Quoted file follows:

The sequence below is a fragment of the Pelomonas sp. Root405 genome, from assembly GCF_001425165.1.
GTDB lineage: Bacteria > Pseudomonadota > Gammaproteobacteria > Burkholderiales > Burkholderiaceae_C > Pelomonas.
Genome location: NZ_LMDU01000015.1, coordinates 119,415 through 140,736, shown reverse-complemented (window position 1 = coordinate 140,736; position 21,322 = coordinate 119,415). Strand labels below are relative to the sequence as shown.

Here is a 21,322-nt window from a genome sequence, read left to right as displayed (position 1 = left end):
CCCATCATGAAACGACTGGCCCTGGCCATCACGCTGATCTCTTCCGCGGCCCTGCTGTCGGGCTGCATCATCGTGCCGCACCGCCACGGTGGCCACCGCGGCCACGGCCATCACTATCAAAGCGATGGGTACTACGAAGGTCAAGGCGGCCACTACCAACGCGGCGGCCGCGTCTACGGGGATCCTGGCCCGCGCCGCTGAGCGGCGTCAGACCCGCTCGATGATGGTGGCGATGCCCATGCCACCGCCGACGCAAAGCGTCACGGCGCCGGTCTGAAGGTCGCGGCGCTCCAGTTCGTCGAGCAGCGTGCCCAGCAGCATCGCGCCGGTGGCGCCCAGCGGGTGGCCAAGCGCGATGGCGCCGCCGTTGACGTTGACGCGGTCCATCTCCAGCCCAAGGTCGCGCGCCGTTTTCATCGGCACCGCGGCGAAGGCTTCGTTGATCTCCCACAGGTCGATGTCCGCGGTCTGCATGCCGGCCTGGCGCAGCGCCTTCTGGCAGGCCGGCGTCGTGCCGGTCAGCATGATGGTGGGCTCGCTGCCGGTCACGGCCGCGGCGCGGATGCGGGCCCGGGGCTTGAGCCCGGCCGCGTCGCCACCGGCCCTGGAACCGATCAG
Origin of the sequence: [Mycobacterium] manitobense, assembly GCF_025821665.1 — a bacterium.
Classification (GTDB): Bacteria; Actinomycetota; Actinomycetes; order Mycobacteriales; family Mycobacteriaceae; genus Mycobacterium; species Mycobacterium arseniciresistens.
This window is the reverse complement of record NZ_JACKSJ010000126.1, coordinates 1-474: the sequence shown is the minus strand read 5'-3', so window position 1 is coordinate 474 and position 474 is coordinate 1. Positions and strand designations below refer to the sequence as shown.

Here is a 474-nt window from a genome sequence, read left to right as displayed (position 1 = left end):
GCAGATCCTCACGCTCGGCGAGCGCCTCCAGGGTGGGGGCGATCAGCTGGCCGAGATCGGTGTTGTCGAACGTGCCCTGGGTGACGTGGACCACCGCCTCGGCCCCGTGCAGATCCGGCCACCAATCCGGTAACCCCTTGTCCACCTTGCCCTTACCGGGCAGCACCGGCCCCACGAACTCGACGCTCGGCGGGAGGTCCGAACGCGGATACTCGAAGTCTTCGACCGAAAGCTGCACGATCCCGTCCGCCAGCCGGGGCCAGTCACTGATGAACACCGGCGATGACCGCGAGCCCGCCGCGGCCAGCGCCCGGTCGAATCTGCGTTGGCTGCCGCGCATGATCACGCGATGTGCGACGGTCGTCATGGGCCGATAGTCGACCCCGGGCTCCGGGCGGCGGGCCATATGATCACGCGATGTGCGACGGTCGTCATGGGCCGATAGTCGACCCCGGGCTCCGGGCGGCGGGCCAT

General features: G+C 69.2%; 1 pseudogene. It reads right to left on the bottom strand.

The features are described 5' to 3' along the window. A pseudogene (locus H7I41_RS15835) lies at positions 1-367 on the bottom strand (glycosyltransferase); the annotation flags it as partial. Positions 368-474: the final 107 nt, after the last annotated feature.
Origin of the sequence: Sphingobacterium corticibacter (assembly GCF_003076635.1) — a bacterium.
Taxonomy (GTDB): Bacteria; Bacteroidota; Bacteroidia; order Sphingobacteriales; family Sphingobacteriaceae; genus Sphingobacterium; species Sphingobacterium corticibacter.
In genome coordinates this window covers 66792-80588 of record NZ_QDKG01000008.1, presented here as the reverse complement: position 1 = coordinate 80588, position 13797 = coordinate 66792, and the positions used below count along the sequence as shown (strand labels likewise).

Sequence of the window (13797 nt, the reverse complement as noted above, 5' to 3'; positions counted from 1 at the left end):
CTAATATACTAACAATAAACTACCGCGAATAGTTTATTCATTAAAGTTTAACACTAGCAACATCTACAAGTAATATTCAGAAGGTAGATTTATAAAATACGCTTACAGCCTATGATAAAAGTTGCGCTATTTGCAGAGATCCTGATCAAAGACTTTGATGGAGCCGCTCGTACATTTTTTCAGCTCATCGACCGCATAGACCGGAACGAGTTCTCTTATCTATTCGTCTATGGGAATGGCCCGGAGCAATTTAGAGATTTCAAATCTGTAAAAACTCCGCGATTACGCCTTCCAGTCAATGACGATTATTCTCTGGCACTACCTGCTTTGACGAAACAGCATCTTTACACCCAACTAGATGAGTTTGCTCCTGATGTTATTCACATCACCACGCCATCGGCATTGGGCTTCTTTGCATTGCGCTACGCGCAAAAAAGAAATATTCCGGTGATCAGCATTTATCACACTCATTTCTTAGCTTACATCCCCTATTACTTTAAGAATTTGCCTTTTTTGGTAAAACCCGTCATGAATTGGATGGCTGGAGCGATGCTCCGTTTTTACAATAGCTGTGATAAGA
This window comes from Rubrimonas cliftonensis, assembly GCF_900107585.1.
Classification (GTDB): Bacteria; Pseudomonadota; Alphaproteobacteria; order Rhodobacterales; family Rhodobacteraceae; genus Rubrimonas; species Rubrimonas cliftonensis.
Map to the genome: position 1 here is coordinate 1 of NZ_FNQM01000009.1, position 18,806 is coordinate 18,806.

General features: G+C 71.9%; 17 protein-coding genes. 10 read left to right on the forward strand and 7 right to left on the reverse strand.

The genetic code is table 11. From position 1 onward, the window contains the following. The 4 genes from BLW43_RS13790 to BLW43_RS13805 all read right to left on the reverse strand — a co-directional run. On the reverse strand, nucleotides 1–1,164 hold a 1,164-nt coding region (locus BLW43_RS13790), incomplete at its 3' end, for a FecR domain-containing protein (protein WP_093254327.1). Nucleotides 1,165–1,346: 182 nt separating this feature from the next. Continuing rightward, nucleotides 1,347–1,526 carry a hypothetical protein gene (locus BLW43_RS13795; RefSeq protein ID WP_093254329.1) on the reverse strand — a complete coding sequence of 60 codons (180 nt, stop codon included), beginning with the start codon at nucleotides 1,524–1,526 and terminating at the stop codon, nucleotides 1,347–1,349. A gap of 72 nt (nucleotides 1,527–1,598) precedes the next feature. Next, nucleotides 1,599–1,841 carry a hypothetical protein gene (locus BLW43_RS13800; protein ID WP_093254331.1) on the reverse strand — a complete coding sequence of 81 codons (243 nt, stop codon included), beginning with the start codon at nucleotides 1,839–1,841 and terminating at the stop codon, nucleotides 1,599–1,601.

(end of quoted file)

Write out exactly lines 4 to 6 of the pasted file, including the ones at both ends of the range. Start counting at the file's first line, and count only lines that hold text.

Here is a 21,322-nt window from a genome sequence, read left to right as displayed (position 1 = left end):
CCCATCATGAAACGACTGGCCCTGGCCATCACGCTGATCTCTTCCGCGGCCCTGCTGTCGGGCTGCATCATCGTGCCGCACCGCCACGGTGGCCACCGCGGCCACGGCCATCACTATCAAAGCGATGGGTACTACGAAGGTCAAGGCGGCCACTACCAACGCGGCGGCCGCGTCTACGGGGATCCTGGCCCGCGCCGCTGAGCGGCGTCAGACCCGCTCGATGATGGTGGCGATGCCCATGCCACCGCCGACGCAAAGCGTCACGGCGCCGGTCTGAAGGTCGCGGCGCTCCAGTTCGTCGAGCAGCGTGCCCAGCAGCATCGCGCCGGTGGCGCCCAGCGGGTGGCCAAGCGCGATGGCGCCGCCGTTGACGTTGACGCGGTCCATCTCCAGCCCAAGGTCGCGCGCCGTTTTCATCGGCACCGCGGCGAAGGCTTCGTTGATCTCCCACAGGTCGATGTCCGCGGTCTGCATGCCGGCCTGGCGCAGCGCCTTCTGGCAGGCCGGCGTCGTGCCGGTCAGCATGATGGTGGGCTCGCTGCCGGTCACGGCCGCGGCGCGGATGCGGGCCCGGGGCTTGAGCCCGGCCGCGTCGCCACCGGCCCTGGAACCGATCAG
Origin of the sequence: [Mycobacterium] manitobense, assembly GCF_025821665.1 — a bacterium.